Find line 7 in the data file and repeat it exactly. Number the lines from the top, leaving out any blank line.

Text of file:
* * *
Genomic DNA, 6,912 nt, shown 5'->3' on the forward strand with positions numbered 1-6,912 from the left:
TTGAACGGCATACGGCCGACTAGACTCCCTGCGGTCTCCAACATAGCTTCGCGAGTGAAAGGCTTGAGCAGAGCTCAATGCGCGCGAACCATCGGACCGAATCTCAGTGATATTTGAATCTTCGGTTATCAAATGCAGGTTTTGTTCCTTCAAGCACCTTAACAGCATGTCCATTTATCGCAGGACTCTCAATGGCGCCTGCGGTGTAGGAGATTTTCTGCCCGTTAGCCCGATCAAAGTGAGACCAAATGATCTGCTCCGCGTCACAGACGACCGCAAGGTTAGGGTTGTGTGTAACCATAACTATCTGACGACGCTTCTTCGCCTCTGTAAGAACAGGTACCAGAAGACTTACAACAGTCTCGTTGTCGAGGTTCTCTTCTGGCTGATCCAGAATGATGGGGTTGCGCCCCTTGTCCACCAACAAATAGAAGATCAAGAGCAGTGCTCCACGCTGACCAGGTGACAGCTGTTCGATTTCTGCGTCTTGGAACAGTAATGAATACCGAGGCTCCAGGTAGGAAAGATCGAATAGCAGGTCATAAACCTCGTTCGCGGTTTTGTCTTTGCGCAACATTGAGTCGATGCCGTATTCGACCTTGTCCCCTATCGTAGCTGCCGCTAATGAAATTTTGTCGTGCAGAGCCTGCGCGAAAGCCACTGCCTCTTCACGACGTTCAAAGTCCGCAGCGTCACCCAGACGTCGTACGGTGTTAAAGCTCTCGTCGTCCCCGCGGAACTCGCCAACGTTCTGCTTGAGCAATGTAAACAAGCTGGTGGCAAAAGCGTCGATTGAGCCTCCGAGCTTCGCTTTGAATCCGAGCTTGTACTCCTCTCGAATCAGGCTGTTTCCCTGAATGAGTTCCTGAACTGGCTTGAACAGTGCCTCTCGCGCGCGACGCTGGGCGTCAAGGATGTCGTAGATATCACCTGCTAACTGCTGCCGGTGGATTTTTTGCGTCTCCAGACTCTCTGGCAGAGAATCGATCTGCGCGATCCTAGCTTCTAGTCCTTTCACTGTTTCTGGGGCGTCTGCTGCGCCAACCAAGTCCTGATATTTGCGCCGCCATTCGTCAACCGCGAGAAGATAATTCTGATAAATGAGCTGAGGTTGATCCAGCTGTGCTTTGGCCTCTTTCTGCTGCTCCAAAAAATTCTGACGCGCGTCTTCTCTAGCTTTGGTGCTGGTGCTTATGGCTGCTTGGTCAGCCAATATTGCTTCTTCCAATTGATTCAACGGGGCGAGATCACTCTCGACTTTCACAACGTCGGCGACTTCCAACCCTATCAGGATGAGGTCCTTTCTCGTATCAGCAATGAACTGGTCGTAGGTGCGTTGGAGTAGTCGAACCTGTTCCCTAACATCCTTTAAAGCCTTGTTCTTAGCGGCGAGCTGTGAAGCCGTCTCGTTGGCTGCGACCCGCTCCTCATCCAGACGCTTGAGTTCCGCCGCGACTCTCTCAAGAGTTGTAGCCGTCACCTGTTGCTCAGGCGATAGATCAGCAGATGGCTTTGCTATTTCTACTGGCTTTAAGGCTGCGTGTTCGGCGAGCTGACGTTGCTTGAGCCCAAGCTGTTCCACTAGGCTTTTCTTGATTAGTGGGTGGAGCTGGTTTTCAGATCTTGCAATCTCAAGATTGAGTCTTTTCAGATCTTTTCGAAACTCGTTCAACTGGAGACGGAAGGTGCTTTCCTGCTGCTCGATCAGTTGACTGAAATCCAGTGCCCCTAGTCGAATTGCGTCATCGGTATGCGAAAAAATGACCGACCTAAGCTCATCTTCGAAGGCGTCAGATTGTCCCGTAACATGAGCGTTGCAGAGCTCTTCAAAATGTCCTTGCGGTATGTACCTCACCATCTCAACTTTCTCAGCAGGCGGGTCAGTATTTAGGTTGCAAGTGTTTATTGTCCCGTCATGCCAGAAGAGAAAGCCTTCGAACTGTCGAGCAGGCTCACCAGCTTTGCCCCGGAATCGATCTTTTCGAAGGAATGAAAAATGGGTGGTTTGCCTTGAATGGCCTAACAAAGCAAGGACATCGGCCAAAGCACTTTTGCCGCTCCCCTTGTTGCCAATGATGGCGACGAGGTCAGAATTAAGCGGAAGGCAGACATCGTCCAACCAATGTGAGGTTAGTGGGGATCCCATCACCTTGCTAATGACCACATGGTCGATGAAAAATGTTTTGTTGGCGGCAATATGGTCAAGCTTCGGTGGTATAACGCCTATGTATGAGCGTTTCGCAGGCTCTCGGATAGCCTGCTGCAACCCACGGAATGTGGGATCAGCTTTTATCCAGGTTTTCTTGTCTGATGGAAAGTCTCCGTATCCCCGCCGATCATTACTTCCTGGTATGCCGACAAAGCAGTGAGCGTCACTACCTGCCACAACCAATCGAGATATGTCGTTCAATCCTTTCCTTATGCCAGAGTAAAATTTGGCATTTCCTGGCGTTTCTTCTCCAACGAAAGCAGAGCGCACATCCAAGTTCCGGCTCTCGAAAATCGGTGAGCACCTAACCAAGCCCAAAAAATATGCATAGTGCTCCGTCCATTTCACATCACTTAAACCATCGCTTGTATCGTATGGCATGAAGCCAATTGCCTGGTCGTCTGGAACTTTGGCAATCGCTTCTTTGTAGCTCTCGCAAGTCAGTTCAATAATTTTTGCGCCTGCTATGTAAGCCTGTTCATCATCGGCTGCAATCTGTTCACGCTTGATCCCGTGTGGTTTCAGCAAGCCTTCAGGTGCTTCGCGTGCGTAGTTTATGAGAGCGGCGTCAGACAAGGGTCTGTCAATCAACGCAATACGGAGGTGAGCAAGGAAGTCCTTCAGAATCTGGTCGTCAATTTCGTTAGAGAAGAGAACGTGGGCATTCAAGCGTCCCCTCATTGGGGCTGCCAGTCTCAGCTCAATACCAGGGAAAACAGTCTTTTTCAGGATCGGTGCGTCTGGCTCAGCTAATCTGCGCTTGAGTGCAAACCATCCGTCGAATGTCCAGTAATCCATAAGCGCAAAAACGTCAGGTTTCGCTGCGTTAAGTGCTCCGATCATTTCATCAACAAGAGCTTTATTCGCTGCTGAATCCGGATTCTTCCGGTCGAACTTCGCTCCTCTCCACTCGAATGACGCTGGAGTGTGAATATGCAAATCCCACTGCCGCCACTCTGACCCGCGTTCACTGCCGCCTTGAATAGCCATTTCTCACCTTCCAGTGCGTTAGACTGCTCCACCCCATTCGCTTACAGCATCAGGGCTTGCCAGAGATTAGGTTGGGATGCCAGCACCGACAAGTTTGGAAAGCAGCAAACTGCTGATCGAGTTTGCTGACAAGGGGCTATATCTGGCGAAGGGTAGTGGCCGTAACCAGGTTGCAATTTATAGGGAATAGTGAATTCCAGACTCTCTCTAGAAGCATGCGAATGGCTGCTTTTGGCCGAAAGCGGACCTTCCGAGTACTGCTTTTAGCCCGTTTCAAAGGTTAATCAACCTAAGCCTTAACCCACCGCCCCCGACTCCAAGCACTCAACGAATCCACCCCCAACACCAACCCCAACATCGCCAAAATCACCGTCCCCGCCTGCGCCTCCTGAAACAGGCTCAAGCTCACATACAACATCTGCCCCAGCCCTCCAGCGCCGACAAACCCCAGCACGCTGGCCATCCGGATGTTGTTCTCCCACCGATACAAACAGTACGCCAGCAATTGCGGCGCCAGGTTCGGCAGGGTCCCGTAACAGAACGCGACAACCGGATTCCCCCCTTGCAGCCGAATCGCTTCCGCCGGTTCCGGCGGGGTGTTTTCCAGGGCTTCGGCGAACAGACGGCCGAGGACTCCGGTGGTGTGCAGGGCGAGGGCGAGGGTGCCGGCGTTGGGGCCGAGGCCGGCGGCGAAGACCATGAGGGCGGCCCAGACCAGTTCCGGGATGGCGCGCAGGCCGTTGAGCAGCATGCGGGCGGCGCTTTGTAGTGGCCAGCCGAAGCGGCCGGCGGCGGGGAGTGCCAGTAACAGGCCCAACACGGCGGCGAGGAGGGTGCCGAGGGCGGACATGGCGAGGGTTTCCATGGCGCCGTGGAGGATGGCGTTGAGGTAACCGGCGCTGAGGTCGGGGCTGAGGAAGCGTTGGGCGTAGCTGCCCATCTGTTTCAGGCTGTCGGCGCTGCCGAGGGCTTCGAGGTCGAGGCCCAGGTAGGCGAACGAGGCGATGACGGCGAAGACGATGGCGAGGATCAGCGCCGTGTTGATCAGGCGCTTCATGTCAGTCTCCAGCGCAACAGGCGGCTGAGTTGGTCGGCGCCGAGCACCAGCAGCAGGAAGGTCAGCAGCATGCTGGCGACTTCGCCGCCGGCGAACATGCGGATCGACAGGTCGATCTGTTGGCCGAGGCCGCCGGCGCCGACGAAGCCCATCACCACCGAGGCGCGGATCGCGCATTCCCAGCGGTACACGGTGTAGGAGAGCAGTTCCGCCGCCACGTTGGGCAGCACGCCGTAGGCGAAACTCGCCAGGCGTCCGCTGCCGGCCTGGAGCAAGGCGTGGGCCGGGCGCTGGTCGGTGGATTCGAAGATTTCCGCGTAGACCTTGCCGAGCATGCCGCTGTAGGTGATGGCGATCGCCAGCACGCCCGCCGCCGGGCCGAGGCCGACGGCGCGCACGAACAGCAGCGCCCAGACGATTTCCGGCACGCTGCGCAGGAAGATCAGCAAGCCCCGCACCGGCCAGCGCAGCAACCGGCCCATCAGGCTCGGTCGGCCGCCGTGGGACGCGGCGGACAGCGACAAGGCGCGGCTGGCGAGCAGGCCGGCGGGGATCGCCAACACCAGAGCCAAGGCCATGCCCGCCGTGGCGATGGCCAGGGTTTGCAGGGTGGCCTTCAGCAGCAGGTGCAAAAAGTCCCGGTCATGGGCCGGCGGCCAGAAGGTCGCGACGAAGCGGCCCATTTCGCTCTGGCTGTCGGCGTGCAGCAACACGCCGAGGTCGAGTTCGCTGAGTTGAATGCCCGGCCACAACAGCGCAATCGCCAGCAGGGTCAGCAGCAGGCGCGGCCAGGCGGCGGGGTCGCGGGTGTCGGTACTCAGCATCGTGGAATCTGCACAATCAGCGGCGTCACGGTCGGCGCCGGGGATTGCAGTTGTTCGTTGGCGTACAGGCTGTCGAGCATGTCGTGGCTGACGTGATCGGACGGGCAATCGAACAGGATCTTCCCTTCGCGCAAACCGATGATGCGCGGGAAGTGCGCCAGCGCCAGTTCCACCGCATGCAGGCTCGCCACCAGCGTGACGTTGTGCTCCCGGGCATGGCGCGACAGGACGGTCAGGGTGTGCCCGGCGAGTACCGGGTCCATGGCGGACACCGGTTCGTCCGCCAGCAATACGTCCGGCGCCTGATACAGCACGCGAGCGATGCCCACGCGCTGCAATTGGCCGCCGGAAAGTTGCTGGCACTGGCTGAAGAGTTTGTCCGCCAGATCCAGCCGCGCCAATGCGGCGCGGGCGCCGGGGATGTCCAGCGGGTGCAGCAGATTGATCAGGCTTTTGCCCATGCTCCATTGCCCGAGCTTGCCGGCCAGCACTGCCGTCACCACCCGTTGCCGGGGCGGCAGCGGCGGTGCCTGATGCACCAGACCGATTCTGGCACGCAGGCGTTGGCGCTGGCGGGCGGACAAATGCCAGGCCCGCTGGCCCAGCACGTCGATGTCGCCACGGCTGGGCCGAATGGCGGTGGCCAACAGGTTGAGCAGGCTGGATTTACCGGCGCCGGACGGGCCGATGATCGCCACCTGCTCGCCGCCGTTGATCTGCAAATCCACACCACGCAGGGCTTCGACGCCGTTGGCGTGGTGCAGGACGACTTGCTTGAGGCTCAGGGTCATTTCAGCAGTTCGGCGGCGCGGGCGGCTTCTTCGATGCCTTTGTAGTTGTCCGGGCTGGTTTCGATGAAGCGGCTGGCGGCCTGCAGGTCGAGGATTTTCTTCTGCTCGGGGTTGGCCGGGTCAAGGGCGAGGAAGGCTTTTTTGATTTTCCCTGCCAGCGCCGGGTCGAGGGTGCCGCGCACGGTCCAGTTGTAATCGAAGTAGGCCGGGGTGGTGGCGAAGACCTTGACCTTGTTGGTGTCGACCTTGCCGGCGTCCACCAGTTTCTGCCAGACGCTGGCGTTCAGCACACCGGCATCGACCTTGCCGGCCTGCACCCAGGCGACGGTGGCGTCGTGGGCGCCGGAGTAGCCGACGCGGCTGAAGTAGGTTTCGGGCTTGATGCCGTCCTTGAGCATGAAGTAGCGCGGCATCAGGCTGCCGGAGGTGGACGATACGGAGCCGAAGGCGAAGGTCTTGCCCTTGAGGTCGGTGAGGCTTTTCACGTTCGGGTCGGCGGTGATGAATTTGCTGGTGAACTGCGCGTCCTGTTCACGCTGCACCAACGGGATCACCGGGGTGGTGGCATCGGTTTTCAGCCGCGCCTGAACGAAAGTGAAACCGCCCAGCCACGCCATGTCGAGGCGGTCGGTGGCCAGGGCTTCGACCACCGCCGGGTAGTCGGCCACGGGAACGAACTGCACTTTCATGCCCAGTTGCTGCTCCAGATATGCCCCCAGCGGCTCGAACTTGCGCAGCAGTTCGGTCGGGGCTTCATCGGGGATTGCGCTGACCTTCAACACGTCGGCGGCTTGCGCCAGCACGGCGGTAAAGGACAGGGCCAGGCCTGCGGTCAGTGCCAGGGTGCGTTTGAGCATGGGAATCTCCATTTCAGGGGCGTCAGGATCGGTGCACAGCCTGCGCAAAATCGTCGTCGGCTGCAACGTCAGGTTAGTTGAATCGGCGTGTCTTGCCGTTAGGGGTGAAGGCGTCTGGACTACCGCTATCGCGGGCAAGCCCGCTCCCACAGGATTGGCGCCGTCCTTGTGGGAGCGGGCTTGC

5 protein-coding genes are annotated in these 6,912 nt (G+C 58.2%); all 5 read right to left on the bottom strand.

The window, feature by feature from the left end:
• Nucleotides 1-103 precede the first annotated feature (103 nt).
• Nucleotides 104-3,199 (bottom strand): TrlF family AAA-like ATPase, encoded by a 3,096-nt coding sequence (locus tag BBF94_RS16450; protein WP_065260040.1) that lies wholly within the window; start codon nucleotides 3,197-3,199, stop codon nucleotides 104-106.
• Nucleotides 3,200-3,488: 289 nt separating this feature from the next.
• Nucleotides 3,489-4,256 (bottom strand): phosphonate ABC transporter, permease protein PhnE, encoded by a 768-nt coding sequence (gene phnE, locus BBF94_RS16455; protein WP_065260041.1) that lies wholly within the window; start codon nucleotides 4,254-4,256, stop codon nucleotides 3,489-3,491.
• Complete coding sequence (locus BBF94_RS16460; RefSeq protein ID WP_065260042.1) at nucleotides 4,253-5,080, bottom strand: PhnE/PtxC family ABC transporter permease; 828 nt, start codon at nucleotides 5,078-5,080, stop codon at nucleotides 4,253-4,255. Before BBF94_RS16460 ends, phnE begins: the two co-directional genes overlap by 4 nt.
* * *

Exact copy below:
• Nucleotides 3,200-3,488: 289 nt separating this feature from the next.